Spring 2023 Bulletin

Identifying Barriers to Climate Action

Commission on Accelerating Climate Action
A meteorologist reviews the weather in Washington D.C., varied soil color shows the loss of water from Lake Mead, and a construction worker holds a tool to the base of a wind turbine.
Left: Photo by Matt McClain/The Washington Post via Getty Images. Middle: Photo by United States Bureau of Reclamation, Christopher Clark. Published under a Creative Commons Attribution-ShareAlike 2.0 Generic (CC BY-SA 2.0) license. Right: Photo by Robert Nickelsberg/Getty Images.

By Kelsey Schuch, Hellman Fellow for Science and Technology Policy at the Academy

It’s 8 am on a sunny day in Miami, Florida, and the former chair of Shell is discussing mitigation with Indigenous leaders over arepas. Nearby, a reverend and youth activists chat about sea walls as they enjoy their coffee outside in the 70-degree weather. The diversity of these individuals, who are members of the Academy’s Commission on Accelerating Climate Action, speaks not only to the convening power of the Academy, but also to the growing interest in climate from sectors across America.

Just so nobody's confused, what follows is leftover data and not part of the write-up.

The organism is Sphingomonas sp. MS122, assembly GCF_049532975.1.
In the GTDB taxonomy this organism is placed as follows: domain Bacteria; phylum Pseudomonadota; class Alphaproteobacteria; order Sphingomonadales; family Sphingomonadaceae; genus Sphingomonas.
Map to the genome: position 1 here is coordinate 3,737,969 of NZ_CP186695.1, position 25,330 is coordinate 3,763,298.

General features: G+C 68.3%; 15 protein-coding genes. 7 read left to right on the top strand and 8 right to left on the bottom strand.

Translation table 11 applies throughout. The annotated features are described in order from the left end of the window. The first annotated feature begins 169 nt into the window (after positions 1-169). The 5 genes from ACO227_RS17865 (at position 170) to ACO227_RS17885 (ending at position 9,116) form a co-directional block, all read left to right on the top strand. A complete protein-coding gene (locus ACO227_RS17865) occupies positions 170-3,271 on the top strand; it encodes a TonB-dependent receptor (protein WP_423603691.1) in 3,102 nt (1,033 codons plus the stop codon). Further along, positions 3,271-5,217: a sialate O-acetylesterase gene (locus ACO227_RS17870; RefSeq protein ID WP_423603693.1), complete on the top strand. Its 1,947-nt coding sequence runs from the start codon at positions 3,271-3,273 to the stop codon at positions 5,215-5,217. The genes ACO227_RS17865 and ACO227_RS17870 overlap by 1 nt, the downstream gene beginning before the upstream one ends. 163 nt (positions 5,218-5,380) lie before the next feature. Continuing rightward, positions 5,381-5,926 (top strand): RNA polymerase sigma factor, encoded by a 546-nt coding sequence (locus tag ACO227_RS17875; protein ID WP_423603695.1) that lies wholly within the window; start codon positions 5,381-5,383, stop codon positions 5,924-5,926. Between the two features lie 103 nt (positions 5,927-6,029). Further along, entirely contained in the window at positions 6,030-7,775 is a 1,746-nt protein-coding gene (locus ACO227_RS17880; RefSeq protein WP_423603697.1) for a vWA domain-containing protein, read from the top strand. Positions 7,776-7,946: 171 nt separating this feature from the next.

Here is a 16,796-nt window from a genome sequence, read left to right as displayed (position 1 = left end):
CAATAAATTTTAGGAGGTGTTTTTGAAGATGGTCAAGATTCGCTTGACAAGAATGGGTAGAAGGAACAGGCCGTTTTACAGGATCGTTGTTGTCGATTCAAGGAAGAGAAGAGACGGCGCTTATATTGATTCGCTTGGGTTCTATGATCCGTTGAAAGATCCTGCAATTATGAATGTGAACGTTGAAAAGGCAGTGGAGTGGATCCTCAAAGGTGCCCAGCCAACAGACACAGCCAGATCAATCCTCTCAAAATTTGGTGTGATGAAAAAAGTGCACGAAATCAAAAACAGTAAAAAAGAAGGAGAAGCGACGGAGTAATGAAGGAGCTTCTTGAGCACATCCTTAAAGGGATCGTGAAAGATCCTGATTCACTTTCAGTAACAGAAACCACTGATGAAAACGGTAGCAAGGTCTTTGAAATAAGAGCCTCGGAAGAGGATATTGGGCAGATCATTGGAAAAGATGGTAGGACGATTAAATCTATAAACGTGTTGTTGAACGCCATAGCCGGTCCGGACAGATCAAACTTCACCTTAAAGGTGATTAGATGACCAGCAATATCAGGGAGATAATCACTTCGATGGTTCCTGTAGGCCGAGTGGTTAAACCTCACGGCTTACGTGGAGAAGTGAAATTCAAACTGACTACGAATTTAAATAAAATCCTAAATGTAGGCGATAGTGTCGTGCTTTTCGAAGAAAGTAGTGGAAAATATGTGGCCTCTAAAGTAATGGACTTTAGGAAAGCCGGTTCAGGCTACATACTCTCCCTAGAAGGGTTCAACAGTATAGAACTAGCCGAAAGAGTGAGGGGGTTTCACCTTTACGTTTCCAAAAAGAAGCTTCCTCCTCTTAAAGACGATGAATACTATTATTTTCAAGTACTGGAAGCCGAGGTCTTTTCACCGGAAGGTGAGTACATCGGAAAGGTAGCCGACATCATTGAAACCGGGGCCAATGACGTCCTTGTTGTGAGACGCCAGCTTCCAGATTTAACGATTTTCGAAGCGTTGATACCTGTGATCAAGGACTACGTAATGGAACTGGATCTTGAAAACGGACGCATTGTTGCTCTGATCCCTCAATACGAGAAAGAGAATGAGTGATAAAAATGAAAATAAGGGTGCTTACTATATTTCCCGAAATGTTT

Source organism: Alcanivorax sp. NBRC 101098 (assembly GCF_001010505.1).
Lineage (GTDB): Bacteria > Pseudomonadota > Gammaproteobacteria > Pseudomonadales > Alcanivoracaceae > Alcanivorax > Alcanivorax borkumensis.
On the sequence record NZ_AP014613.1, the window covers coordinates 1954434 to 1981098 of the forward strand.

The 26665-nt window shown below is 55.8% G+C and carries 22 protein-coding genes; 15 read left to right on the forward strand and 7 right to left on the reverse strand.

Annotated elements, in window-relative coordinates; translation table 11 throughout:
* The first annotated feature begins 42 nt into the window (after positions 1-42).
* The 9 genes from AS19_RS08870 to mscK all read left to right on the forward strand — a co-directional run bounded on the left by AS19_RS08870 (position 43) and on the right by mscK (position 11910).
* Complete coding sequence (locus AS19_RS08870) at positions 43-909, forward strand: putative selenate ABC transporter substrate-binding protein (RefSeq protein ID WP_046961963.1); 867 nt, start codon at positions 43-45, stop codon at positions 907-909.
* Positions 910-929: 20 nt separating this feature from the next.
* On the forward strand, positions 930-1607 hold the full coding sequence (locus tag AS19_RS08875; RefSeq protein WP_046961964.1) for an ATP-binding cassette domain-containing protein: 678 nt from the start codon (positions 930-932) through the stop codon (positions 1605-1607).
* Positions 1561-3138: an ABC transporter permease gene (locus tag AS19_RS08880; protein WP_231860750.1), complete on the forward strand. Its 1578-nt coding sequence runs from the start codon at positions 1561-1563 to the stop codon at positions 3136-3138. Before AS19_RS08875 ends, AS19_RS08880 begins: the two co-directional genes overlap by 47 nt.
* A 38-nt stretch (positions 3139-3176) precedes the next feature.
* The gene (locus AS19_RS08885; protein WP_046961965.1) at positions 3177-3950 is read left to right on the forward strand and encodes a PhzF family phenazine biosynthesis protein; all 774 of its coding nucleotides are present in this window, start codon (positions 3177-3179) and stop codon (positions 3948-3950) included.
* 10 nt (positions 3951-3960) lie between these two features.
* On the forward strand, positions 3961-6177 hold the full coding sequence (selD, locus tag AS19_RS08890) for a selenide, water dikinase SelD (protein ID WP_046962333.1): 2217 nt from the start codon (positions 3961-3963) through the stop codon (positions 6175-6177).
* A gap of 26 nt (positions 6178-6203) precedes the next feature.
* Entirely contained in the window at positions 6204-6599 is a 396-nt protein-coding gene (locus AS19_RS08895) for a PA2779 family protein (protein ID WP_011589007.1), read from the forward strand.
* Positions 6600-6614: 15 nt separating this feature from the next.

In January 2023, Commission members gathered in Miami, a community on the frontlines of climate change, to discuss ways in which the United States can accelerate action and policy to mitigate and adapt to climate change. While in Miami, Commission members saw climate change impacts firsthand and met with local advocates committed to protecting their communities.

Four members of the Commission on Accelerating Climate Action sit in a row and watch a presentation during the commission’s meeting in Miami.
Christopher Field, John Paul Mejia, Kealoha Fox, and David G. Victor participate in discussions at the Commission meeting in Miami. Photo by Angel Valentín.

The Commission, chaired by Mustafa Santiago Ali (National Wildlife Federation), Christopher Field (Stanford University), David G. Victor (University of California, San Diego), and Patricia Vincent-Collawn (PNM Resources), aims to answer two key questions: 1) How can the United States accelerate climate mitigation and adaptation strategies for all Americans regardless of race and socioeconomic background? 2) What policies would most effectively and equitably remove barriers to climate action?

To answer these questions, the thirty-one members of the Commission laid out a comprehensive plan to understand the barriers preventing whole-of-society climate action. These initial conversations in the fall of 2022 led to the formation of three working groups in key areas: Communication, the Private Sector, and Human and National Security. Following seventy interviews with climate professionals with a broad diversity of expertise and disciplines, the working groups produced white papers and briefs outlining hurdles to climate action.